April 16, 2010

How Are Social Security Retirement Benefits Figured?

Once a year I get a Social Security Statement (like this) in the mail from the Social Security administration stating the earnings I've paid taxes on thus far and what my estimated benefits would be when I retire.  If you are a worker over 25 you should be getting one too.  My earnings is pretty straight forward and the amount of wages that I paid SS tax on.   How they obtain the estimate the social security retirement benefit is more of a mystery to me.  I know they figure your benefits somehow proportional to your taxed income but I don't know the formula.  I decided I'd find out how they calculate Social Security retirement benefits and it turns out its not too complicated.

The details of the benefit calculations are covered in Your Retirement Benefit: How it is Figured on the Social Security website. You could read that website and it does a pretty good job of explaining how they calculate the benefits.   I'll give my explanation and summary of the process below.

Before you even start to calculate your benefits you have to make sure you even qualify.   To qualify for SS you have to work 10 years at a minimum income level and contribute to SS to qualify for retirement benefits.   They track your qualifying work in quarters of 3 months so you can build up that 10 year total in 3+ month chunks rather than having to work full years.   The minimum income level to qualify for a quarter credit changes every year but currently for 2010 its at $1,120

Once you've qualified with the minimum 10 years of taxed work earnings then here is how they figure your benefits based on your earnings:

Income considered is capped at maximum SS contribution: If you make more than the maximum SS contribution in a given year than its capped at the maximum.   So for example if you did very well last year and made $130,000 then that is well above the $106,800 cap on income for SS.   So they would just use the $106,800 figure.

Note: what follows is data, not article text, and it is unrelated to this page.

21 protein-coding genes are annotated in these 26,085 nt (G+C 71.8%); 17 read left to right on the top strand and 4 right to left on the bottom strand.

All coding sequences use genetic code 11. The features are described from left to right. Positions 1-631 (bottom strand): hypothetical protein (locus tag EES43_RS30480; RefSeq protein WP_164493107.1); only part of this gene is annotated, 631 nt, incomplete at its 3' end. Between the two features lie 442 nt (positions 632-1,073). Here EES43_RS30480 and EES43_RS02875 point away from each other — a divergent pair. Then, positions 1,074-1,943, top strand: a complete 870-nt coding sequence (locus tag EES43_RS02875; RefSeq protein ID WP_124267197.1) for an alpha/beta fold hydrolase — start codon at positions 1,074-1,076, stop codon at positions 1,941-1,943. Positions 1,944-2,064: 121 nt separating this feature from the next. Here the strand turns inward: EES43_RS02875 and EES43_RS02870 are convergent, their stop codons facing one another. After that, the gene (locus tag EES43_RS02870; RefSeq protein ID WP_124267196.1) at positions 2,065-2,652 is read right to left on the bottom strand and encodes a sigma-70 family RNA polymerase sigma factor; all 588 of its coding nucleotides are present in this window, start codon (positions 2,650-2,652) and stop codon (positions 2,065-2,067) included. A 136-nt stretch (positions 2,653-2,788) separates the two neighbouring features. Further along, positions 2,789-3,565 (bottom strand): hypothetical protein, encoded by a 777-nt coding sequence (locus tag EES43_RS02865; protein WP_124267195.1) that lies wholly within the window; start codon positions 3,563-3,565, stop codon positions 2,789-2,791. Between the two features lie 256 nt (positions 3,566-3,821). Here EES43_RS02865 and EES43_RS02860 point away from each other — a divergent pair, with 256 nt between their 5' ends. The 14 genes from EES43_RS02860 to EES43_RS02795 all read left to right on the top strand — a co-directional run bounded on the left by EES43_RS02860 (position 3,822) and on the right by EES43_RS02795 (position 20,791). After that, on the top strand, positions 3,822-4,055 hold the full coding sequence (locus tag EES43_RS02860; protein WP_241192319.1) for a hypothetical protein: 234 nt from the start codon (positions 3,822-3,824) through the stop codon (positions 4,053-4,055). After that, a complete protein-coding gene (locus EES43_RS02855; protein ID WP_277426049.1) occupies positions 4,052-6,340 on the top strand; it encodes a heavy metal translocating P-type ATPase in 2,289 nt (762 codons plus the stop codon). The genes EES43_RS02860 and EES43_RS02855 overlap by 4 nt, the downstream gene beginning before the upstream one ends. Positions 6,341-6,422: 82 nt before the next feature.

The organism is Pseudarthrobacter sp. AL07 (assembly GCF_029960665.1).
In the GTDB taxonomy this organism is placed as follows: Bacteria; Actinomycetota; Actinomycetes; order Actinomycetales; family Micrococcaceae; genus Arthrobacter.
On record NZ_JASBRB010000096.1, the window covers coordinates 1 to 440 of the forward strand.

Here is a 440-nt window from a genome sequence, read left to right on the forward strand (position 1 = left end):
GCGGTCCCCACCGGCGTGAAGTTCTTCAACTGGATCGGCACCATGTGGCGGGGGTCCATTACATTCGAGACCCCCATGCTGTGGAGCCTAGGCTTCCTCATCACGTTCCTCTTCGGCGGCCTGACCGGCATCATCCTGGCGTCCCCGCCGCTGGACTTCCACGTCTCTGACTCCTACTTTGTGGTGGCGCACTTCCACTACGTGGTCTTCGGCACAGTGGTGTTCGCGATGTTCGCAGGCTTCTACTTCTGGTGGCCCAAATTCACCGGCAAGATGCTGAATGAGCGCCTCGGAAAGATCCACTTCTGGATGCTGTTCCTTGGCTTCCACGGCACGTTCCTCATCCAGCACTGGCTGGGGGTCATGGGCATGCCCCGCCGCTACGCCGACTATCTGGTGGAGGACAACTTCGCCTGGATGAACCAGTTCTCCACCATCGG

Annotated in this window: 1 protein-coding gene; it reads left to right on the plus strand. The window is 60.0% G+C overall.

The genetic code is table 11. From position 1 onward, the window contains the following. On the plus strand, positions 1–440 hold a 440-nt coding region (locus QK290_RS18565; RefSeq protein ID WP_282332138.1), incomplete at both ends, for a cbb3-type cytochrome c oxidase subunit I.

Older years Inflation adjusted: The income levels are adjusted for inflation using a table of index factors per year.   The older years are multiplied by higher numbers.  If you made $60,000 in 1995 then it would be multiplied by the index factor of 1.67 and count like $100,200 in todays dollars.  Therefore it would count higher than making $60,000 in 2009. 

Use your best 35 years of income: Your 35 highest years of income (after inflation adjustment) are used to figure your SS benefits.   If you contributed to SS for more than 35 years then the additional years are simply ignored.   They only consider your 35 years of highest income levels.   If you contribute for less than 35 years then the years you do contribute are averaged and the fewer years will lower your benefits.   For SS benefit purposes its better to work 35 years for 5% higher wages than work 45 years for 5% lower wages.

Averaged out to Monthly rate: Your average income level from your 35 highest income years is averaged to an average monthly income figure.  The incomes from your 35 highest years is divided by 420 to find the monthly figure.